Pest Identification

Learn More About the Pests Invading Your Home

Head Lice

I’m old enough to remember a time when it was laughed it off as a joke when classmates accused you of having cooties. But nowadays, cooties, or head lice, are no laughing matter. There are more cases of head lice infestations among children ages 3 through 10, than all other communicable diseases combined, except for the common cold.

Head lice are among the 3,000 species of louse that harass birds and most mammals. Head lice feed only on humans and cannot be transferred to pets. Like all the louses, head lice are ectoparasites, insects that live on the surface of their hosts, rather than inside them.

The head louse spends its entire life living on the human scalp, feasting on blood. Females lay 3 to 10 eggs, or nits, a day on strands of hair, and as many as 100 nits during their 30-day lifetime. The nits are attached to hair follicles with fixative cement secreted by the louse. This makes nits very hard to remove.

The tiny vampires can’t fly and can’t jump with their stumpy little legs. Head lice can, however, crawl very quickly from hair to hair. They spread to non-infected persons through direct head-to-head contact. In addition head lice can be spread through indirect contact—the sharing of headphones, combs and hair brushes, hats, helmets, and headbands.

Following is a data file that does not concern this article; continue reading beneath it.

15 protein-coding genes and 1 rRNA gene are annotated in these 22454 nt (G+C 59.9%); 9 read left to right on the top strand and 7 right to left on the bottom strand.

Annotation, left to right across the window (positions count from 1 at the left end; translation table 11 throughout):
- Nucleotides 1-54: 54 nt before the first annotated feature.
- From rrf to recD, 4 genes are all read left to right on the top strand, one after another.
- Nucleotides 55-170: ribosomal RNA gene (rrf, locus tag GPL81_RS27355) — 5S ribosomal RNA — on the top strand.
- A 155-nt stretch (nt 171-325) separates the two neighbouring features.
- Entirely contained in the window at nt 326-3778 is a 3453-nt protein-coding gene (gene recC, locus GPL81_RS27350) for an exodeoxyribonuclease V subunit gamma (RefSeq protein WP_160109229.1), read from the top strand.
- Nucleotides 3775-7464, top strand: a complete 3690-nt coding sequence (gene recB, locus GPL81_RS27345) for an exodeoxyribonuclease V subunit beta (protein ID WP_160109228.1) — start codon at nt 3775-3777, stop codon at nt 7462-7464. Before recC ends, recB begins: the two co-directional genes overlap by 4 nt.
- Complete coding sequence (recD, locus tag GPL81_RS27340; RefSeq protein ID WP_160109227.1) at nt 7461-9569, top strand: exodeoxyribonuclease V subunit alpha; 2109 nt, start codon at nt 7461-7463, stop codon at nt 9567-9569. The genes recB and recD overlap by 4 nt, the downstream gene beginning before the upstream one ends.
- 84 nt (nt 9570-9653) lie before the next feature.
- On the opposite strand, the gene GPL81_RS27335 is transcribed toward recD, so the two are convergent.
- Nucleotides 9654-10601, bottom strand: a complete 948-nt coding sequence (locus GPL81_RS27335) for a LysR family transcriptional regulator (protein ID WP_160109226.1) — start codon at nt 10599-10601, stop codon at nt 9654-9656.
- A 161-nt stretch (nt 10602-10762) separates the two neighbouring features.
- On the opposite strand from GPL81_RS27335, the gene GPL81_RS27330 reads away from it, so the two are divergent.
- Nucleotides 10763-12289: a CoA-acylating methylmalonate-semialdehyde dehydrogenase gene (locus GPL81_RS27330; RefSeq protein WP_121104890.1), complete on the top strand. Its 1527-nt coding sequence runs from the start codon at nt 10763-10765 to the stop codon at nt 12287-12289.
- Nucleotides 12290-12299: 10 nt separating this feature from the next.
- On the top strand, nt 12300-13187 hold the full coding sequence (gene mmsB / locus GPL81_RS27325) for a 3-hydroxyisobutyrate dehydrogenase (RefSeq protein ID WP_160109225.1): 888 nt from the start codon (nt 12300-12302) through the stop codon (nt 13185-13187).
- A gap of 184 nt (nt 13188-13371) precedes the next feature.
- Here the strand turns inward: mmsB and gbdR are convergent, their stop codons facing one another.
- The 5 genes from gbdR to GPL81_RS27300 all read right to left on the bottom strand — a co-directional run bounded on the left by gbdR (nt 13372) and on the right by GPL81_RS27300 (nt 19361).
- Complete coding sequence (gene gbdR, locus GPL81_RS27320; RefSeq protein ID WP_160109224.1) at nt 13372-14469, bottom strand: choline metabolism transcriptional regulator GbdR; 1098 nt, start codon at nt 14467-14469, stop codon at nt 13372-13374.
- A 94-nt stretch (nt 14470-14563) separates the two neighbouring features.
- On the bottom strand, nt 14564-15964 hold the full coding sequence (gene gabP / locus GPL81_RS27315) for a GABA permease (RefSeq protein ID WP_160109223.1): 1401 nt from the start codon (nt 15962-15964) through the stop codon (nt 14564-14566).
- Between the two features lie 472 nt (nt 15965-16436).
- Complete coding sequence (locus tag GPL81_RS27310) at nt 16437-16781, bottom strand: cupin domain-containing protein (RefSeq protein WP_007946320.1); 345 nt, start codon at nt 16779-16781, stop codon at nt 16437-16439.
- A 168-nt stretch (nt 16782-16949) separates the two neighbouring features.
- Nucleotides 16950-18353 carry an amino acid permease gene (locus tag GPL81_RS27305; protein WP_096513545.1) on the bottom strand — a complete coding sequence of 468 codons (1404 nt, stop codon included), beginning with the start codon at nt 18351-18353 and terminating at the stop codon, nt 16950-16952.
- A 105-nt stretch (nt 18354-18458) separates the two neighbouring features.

The head louse has a very efficient tube-like mouthpart armed with sharp teeth. The blood-sucker will bite the scalp four to five times a day to feed. Like mosquitos, lice inject an anti-coagulant to prevent blood clotting. Allergic reactions to the saliva are not immediate and may not appear for several weeks. This means a scratching, frustrated child may have already had head lice for two weeks. Repeated scratching can cause inflammation or even infection from lice feces. Symptoms include mild fever and irritability.

Six to 12 million American children are treated for head lice every year. The lice are not an indication of poor personal hygiene or living in an unclean environment. Treatment requires chemical shampoos available at drug stores. Once the nits are picked, keep your kids from sharing pillows, hoods, and headphones with their friends. That way they won’t be having a lousy time at school.